Individual housing for pigs is humane

Re: "Walmart latest target of animal-rights protests," Sept. 18

The vegan proselytizers at Mercy for Animals, PETA and the Humane Society of the United States have propaganda campaigns claiming that housing pregnant pigs in individual maternity pens is inhumane, but their shrill screeds aren't backed up by veterinarians.

The American Association of Swine Veterinarians finds that individual housing is a humane method, and the American Veterinary Medical Association finds that maternity pens provide for animal welfare. Housing pregnant pigs individually allows for individual care and prevents fighting among the animals for dominance for food that occurs when they are housed in groups.

Animal rights activists hope to prey on urban residents' lack of hands-on experience raising pigs by describing farm operations as inhumane. But when it comes to animal welfare, we should trust veterinarians' advice over vegan campaigners.

Rick Berman

Executive Director, Center for Consumer Freedom


Allen promises Va. budget cuts

Re: "Kaine, Allen seek breakout moment in Va. Senate race," Sept. 17

Steve Contorno's article quotes a campaign spokesman defending attack ads on the basis that past records show voters how candidates will serve in Washington. Another strong barometer is a candidate's own platform. That is why the National Taxpayers Union Foundation just released a line-by-line analysis of Allen's and Kaine's agendas, based on statements made on their campaign websites and in speeches.

Among other items, Allen advocates repeal of the health care overhaul and a return to 2008 spending levels. All told, he supports a $98 billion annual net reduction in the budget. Kaine's net agenda would total a $1.3 billion increase, pushing for more expenditures in education and infrastructure; in total, a near $100 billion difference. However, both candidates could stand to provide more details of their proposals: NTUF identified 16 policies from Allen and 18 from Kaine that had a fiscal impact but were too vague.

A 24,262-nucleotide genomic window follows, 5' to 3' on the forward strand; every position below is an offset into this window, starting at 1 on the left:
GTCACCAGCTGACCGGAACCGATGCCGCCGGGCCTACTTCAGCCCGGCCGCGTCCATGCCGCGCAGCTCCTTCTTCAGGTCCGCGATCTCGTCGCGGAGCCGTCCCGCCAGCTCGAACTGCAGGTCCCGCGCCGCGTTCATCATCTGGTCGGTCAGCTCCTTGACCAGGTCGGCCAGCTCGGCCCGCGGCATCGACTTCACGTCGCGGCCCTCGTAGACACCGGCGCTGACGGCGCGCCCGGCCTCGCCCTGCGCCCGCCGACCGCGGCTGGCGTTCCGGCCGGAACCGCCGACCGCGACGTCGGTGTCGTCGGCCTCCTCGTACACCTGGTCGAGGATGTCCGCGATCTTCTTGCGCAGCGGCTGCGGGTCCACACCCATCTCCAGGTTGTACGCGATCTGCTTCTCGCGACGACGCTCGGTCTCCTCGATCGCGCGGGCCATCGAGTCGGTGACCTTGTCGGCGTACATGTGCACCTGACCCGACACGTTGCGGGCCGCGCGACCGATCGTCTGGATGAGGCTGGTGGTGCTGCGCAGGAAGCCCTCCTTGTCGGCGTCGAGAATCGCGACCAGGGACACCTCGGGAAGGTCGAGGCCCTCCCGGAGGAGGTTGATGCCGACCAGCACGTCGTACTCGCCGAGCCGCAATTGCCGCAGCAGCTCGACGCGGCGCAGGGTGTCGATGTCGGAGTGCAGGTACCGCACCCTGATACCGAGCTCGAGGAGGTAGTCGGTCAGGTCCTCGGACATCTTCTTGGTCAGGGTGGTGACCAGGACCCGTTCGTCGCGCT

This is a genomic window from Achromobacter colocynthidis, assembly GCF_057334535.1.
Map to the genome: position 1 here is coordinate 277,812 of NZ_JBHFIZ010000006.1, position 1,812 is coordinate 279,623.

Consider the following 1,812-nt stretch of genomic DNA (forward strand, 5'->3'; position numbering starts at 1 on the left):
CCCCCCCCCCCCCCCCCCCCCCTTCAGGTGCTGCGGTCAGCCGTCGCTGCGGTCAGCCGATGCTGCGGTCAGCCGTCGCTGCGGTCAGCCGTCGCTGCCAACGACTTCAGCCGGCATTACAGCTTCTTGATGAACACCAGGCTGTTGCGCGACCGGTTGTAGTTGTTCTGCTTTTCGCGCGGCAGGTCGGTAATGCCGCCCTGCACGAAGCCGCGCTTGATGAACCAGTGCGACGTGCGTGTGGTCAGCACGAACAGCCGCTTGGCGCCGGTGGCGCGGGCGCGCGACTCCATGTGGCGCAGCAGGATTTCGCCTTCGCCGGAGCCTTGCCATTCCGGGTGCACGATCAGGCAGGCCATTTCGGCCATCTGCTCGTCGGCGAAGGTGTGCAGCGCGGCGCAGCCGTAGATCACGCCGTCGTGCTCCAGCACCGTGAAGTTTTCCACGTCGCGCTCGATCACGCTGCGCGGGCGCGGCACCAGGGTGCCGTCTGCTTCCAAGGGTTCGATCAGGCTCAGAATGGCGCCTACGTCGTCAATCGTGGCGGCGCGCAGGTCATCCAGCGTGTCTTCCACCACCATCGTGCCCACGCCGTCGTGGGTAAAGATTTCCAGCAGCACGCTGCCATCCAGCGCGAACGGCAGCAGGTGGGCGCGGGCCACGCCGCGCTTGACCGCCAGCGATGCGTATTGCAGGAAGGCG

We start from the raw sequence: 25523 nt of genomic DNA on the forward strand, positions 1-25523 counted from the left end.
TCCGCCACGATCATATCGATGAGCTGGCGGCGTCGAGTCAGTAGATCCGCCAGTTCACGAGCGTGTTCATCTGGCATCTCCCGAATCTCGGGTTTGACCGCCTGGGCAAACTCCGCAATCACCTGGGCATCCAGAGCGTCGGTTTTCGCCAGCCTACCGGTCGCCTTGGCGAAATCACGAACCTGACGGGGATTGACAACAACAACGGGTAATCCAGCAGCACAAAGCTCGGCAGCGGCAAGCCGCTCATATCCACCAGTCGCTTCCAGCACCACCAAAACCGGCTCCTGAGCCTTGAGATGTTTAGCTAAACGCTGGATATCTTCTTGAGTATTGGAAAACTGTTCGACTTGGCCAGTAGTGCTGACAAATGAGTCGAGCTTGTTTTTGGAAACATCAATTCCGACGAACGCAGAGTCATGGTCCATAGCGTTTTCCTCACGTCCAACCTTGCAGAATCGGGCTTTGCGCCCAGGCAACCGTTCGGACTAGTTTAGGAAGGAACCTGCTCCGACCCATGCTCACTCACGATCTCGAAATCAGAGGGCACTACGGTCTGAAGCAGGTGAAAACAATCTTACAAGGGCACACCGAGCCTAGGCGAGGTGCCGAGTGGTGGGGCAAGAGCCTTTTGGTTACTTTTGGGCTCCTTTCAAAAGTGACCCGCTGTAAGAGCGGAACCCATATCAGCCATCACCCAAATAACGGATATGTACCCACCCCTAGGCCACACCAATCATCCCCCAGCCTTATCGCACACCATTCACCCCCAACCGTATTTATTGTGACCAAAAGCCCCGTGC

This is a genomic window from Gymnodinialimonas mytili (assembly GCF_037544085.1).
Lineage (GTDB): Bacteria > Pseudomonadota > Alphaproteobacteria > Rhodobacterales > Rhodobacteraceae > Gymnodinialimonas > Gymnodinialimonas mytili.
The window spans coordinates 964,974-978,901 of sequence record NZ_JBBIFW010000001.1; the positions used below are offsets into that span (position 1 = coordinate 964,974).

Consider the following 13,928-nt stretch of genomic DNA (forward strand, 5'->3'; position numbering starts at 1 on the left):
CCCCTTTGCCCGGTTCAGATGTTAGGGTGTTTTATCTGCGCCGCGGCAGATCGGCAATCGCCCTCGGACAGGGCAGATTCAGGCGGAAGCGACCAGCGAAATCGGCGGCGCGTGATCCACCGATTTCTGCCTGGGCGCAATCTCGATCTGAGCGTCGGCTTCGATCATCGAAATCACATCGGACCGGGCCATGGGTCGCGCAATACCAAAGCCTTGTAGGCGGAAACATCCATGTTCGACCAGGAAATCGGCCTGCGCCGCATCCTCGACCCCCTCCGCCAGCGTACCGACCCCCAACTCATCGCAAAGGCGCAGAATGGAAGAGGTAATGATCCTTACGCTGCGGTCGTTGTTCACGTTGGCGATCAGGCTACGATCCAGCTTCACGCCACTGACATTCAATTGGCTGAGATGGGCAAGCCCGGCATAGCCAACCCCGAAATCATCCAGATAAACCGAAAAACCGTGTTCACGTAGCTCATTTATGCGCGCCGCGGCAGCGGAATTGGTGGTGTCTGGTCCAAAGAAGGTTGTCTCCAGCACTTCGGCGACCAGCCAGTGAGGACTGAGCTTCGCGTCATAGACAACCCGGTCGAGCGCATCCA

Dan Barrett

Policy Analyst, National Taxpayers Union Foundation


Obama's foreign policy should prevent re-election

Al Qaeda's call for expelling Americans from the lands of Islam was not over the anti-Islamic film. Considering the history of al Qaeda's focus on "death to Israel and America" and the deadly events of the last few days, militant Islamists have made it painfully clear that the 9/11 anniversary, plus retribution for drone deaths of their leaders, were behind the premeditated terrorist attacks on our embassies in Libya, Egypt, throughout the Middle East and other countries. All of which is exacerbated by President Obama's ambivalence to threats from Iran against Israel and America.

Surely, it's too late for President Obama to back Israel's "red line" against a nuclear weapons Iran, to increase our military resolve, or to back off his costly liberal policies and executive actions damaging our economy. It's time to crank-up our domestic oil and fuel production immediately -- plus our vast coal energy resources -- to ensure our oil and energy independence, which is absolutely necessary for our national security, our defense and our economic recovery.

President Obama's history of actions and inactions are clear and convincing evidence that he is unfit for a second term. Hopefully, if Mr. Obama is not re-elected, his reaction to a deeply bitter campaign -- as a lame-duck president from Nov. 7 to Jan. 20th -- won't be a spiteful slash and burn departure.

Daniel B. Jeffs

Apple Valley, Calif.